Disturbing the Peace
The video is stunning.
A muscular cop leans over a skinny schoolgirl, flips the chair in which she sits, sending her to a hard fall to floor on her back.
Before she can disentangle herself from the desk-chair, she is seized and thrown across the room, like a ragdoll. She is immediately handcuffed and arrested, for “disturbing” her class room.
According to published accounts, she was said to have been a non-participant in class, and ordered to leave the classroom. When she refused to leave, the schools so-called “resource” officer was notified.
When policeman Ben Fields arrived at the classroom, he went into Rambo mode on the child!!
The rest is infamy.
Several months ago, a video showed a mad “Robocop” assaulting a young teenaged girl in a bikini.
?This latest police attack on a young girl is almost identical—except it happened in a classroom.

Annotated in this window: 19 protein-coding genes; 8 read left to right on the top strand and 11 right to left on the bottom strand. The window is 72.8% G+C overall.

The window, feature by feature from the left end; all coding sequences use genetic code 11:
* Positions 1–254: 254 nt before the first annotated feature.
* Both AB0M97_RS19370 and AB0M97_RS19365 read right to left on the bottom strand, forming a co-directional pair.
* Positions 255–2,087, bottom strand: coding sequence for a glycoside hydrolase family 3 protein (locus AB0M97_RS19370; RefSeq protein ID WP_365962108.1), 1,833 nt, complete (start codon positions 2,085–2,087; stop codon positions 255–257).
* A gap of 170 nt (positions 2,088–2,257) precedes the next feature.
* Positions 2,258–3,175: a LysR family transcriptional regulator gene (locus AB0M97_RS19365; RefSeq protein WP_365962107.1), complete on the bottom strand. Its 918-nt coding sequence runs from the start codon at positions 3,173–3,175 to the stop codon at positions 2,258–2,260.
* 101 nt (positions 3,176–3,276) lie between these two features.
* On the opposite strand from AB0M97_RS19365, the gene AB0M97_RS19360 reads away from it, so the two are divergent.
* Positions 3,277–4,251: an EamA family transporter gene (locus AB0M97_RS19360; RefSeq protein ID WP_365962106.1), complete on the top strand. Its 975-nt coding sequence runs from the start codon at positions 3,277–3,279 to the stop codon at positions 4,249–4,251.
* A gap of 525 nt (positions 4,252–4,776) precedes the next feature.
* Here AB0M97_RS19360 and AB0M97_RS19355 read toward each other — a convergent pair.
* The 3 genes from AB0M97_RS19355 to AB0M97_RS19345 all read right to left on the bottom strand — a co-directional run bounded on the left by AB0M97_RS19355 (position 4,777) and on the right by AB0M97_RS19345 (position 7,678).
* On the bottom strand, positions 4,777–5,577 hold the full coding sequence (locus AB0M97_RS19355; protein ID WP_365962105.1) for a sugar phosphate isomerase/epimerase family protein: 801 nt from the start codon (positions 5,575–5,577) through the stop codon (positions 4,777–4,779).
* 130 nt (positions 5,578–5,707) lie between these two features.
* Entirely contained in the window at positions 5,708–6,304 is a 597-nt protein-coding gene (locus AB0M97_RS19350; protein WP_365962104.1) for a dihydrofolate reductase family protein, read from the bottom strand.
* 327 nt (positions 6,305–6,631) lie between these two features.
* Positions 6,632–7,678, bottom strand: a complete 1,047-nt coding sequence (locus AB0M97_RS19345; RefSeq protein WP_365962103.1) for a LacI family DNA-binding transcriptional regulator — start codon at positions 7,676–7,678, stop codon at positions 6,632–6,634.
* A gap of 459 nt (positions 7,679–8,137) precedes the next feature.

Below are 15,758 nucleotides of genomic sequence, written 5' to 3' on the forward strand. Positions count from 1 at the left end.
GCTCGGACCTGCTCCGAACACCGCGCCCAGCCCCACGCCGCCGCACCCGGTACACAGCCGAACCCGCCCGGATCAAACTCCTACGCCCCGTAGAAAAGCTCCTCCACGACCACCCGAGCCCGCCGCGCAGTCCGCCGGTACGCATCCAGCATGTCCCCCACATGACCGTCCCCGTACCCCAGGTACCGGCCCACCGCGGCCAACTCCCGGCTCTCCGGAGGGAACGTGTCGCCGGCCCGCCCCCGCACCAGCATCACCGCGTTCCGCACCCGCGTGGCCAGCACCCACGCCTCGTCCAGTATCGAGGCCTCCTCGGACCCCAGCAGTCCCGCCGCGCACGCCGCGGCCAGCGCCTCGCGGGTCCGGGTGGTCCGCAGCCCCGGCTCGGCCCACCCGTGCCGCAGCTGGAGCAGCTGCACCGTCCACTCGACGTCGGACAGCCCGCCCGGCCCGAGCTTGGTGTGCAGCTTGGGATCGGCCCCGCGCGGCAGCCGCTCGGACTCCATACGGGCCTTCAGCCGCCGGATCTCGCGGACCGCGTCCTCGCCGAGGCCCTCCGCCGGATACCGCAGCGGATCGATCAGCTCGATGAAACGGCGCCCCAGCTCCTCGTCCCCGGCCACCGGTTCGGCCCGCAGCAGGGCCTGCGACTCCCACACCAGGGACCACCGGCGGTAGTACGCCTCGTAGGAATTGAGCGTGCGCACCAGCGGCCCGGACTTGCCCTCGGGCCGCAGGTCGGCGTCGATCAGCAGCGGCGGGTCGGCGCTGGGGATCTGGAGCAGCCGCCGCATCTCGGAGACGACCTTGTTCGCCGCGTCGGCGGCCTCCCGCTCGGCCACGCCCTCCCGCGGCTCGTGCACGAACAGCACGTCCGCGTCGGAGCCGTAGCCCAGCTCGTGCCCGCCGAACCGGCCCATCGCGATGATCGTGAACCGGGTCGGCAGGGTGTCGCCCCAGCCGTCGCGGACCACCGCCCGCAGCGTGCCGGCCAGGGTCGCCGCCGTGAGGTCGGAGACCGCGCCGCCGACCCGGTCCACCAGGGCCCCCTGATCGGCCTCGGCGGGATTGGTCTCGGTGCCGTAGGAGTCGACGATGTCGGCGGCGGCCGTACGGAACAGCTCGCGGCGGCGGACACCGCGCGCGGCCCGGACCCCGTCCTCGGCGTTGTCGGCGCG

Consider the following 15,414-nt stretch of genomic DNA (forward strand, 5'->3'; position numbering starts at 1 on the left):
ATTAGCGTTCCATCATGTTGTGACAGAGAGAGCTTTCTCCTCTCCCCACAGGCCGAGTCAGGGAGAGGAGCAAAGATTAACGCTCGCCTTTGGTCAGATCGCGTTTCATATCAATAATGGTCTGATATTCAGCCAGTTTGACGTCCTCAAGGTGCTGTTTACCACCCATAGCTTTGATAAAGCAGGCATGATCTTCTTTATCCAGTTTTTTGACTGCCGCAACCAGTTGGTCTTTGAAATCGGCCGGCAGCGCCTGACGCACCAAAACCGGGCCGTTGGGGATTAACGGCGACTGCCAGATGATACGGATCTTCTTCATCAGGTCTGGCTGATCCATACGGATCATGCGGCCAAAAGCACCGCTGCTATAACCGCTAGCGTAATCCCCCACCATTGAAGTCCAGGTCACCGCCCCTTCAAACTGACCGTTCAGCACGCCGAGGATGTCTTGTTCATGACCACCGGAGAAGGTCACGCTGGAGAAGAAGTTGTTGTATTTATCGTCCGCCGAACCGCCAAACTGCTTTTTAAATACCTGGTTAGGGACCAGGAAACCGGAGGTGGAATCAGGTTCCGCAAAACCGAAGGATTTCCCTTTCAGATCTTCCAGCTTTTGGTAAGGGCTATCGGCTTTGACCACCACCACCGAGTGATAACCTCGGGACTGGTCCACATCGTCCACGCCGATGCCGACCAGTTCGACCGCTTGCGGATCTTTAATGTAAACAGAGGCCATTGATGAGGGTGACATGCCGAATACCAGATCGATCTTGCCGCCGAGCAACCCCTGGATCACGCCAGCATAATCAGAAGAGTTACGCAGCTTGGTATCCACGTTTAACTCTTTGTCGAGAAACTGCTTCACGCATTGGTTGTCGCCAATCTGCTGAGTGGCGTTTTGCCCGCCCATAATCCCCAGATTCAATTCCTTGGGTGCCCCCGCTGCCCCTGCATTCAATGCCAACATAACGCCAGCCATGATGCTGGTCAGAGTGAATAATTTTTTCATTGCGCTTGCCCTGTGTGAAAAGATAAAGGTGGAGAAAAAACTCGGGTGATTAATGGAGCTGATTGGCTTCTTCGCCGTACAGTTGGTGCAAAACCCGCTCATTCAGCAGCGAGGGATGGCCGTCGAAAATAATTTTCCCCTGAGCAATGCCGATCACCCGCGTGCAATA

Consider this: the girl in the class never assaulted anyone, she merely refused to leave. Was this more “disturbing” than the madcap cop response, which looked more at home in a WWE (World Wrestling Entertainment) ring than a classroom?
It tells us the nature of public schools, and more ominously, the nature of police. Are cops there to protect the students, or the staff from the students?
What is the function of teachers, to teach obedience—or to teach freedom?
Events such as these show us an ugly, unpopular, uncomfortable truth about American schools, and how they interact in the lives of children, especially Black children.
The imagery of a beefy Black cop throwing a white teenaged girl across a classroom would’ve evoked an immediate response.
That this has not, speaks volumes about the degraded value of the lives and well-being of Black children in America today.
—PrisonRadio.org, November 4, 2015
Write to Mumia at:
Mumia Abu-Jamal AM-8335
301 Morea Road
Frackville, PA 17932